In Defense Of The Weather Lament

A common misconception about the nuances of good conversation is that when the topic of weather is presented and subsequently exploited, you are essentially immersed in what is exactly the opposite of good conversation.

You have probably heard this many times.

You may have heard it this morning when you ran into your friend Sandra. You spent ten minutes discussing the state of your frozen finger tips only to interrupt each other simultaneously to apologize for falling victim to the conversational equivalent of a class on the history of a very particular genus of tuberculosis that has heretofore affected no one. But why feel bad? Or better yet, guilty? In a city like New York, where the climatic circumstances are as irrational as the human wildlife forced to endure it, how should one should be expected to discuss much else?

It was, after all, 56 degrees on Monday. Yesterday it was 28. That’s 28 degrees fahrenheit, not celsius. And if I didn’t have a television, or an app that provided minute-to-minute weather updates, I would not have known this. Unlike Monday, when it didn’t just rain, but downpoured torrentially from the hours of 8am to 8pm — no breaks to recuperate, no interruptions for Drybar hair aficianados, nothing — yesterday, it was sunny. And that all-orbiting star, my friends, can be hugely deceiving.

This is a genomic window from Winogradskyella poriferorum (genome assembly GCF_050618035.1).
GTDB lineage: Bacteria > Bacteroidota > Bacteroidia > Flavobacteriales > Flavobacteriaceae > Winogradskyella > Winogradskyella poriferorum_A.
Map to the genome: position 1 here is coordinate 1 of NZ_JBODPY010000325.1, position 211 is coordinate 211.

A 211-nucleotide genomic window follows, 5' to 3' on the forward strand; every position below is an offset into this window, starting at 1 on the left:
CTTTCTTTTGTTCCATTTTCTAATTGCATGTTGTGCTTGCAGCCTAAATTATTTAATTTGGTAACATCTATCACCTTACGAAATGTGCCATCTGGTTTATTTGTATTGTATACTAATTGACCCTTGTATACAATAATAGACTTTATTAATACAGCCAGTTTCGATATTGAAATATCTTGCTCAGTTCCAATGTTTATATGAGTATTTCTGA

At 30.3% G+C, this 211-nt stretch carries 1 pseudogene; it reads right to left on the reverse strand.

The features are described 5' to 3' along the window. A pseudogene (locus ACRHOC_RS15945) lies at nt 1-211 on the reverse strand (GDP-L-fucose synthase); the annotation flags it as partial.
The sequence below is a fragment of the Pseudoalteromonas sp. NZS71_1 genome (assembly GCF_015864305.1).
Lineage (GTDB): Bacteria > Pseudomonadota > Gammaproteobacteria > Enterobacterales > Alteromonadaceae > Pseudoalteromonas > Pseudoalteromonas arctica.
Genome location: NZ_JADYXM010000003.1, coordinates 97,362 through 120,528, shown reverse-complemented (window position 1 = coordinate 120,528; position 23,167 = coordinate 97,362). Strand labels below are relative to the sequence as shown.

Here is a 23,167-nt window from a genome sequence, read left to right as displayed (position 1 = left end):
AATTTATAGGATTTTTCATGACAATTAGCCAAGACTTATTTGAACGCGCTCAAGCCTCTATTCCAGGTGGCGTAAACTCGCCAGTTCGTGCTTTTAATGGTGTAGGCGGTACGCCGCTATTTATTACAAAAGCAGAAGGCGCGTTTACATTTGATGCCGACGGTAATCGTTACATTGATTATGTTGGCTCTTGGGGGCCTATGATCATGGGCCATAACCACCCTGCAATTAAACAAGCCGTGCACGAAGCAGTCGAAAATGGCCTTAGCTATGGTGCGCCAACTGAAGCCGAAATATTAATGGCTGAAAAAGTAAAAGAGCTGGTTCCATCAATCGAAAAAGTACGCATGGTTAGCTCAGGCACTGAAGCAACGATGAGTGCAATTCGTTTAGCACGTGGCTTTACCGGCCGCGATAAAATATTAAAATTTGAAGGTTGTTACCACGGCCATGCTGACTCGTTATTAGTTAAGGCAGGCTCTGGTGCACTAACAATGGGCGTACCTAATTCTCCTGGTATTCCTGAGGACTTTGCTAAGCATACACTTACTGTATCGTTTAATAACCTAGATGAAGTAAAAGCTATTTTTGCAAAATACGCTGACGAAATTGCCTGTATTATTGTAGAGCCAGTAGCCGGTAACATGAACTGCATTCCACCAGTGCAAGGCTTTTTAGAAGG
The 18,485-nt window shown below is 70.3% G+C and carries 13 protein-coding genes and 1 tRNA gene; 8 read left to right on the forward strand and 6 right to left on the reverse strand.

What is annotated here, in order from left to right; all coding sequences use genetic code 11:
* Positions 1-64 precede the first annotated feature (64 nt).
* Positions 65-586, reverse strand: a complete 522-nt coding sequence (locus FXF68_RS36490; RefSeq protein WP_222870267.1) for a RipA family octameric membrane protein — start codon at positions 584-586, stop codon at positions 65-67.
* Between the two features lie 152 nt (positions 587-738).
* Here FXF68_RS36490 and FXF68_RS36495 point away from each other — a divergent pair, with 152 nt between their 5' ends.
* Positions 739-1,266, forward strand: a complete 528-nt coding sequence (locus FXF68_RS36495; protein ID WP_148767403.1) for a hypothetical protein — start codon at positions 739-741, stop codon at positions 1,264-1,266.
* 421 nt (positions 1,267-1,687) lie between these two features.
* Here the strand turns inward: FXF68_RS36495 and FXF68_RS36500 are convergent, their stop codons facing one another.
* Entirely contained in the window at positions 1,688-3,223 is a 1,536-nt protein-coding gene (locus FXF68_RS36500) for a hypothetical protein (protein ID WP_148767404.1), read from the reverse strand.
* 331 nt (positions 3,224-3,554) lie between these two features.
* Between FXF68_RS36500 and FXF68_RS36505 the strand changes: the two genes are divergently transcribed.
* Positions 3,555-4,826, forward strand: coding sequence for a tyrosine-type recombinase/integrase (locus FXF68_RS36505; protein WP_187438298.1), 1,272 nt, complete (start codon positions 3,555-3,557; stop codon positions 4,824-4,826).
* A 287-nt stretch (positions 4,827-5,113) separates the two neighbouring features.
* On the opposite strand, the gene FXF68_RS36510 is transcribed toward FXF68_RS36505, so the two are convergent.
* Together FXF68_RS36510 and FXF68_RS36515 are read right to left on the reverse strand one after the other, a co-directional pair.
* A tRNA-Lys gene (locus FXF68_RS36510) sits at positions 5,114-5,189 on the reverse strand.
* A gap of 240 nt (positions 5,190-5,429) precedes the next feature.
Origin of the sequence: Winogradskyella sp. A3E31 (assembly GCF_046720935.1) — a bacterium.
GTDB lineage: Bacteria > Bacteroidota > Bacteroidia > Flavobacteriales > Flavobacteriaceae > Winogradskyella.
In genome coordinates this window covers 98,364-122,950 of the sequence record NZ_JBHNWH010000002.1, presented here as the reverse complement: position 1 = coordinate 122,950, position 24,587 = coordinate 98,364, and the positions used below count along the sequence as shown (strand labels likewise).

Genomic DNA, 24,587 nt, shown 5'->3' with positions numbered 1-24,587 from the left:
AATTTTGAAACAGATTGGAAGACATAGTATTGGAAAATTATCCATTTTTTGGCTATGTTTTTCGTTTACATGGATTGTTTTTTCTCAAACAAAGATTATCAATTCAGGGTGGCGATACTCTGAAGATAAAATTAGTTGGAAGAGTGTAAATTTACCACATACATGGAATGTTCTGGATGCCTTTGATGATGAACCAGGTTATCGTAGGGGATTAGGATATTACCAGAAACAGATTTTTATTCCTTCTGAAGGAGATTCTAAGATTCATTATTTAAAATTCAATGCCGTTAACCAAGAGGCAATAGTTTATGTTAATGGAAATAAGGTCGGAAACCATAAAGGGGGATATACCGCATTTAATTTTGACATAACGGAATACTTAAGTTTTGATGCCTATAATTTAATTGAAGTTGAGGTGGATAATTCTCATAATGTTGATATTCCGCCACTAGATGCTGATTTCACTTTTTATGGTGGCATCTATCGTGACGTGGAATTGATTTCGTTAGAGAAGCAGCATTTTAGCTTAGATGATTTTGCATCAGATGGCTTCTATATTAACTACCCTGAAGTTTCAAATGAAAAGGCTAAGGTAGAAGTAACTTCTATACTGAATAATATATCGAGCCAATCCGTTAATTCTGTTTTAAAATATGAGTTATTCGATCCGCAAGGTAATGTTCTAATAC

Today is not much better and the state of my finger tips still seems to be the centerpiece of several exchanges. I don’t regret it.

One should not feel culpable for maintaining poor conversational skills if she is to comment on the aberrant behavior of her city’s weather habits. Never mind the unilateral frustration that comes with this particular bout of bad-weather luck (though incidentally, Buffalo has received 60+ inches of snow, making the need for sixteen layers a sort of brisk stroll in the park), but on a more interpersonal level, how better are we expected to connect with each other?

Maybe this morning you shared in the collective struggle that is the definitive end of iced coffee season with a deli veteran you have come to regard as a close friend. Or maybe while you were picking up your dry cleaning, you scoffed at the white linen shirt that you’d had cleaned and looked over at Jack, the man who has become indelibly responsible for your spotless hygiene as it pertains to clothing, “Guess I won’t be needing this now!” You joked. And then you both laughed, wished each other good luck and separated.

The problem with any other breed of small talk, you see, is that you are liable to offend or be offended. One woman’s child plight could be another’s marital bliss on line at a grocery store. A different man’s financial woes could be the best-day-ever for a similarly suited sir on a trading desk, in an office building, on the coast of New Jersey. But something we can mutually agree upon, regardless of our personal policies and the conditions that inform them is a sense of rancid hatred for the worst two words to have ever come together and make headline news: Polar Vortex. So, really, what’s so bad about a conversation about the weather anyway?